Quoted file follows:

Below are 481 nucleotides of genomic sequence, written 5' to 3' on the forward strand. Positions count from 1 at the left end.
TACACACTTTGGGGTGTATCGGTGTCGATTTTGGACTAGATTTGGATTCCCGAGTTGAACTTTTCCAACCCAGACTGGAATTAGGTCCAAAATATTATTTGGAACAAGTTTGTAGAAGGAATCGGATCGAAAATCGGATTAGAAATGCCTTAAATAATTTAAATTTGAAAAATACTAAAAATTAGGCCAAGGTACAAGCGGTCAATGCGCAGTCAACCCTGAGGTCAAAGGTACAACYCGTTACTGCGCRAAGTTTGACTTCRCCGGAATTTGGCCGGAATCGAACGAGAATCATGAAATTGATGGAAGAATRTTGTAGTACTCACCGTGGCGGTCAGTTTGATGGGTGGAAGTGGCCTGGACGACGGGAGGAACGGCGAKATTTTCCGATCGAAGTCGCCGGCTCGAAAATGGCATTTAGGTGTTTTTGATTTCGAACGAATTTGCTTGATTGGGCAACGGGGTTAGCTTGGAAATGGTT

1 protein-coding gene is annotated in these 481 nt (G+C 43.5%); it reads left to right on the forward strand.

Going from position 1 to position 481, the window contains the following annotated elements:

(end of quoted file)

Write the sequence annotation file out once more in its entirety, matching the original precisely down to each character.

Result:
Below are 481 nucleotides of genomic sequence, written 5' to 3' on the forward strand. Positions count from 1 at the left end.
TACACACTTTGGGGTGTATCGGTGTCGATTTTGGACTAGATTTGGATTCCCGAGTTGAACTTTTCCAACCCAGACTGGAATTAGGTCCAAAATATTATTTGGAACAAGTTTGTAGAAGGAATCGGATCGAAAATCGGATTAGAAATGCCTTAAATAATTTAAATTTGAAAAATACTAAAAATTAGGCCAAGGTACAAGCGGTCAATGCGCAGTCAACCCTGAGGTCAAAGGTACAACYCGTTACTGCGCRAAGTTTGACTTCRCCGGAATTTGGCCGGAATCGAACGAGAATCATGAAATTGATGGAAGAATRTTGTAGTACTCACCGTGGCGGTCAGTTTGATGGGTGGAAGTGGCCTGGACGACGGGAGGAACGGCGAKATTTTCCGATCGAAGTCGCCGGCTCGAAAATGGCATTTAGGTGTTTTTGATTTCGAACGAATTTGCTTGATTGGGCAACGGGGTTAGCTTGGAAATGGTT

1 protein-coding gene is annotated in these 481 nt (G+C 43.5%); it reads left to right on the forward strand.

Going from position 1 to position 481, the window contains the following annotated elements: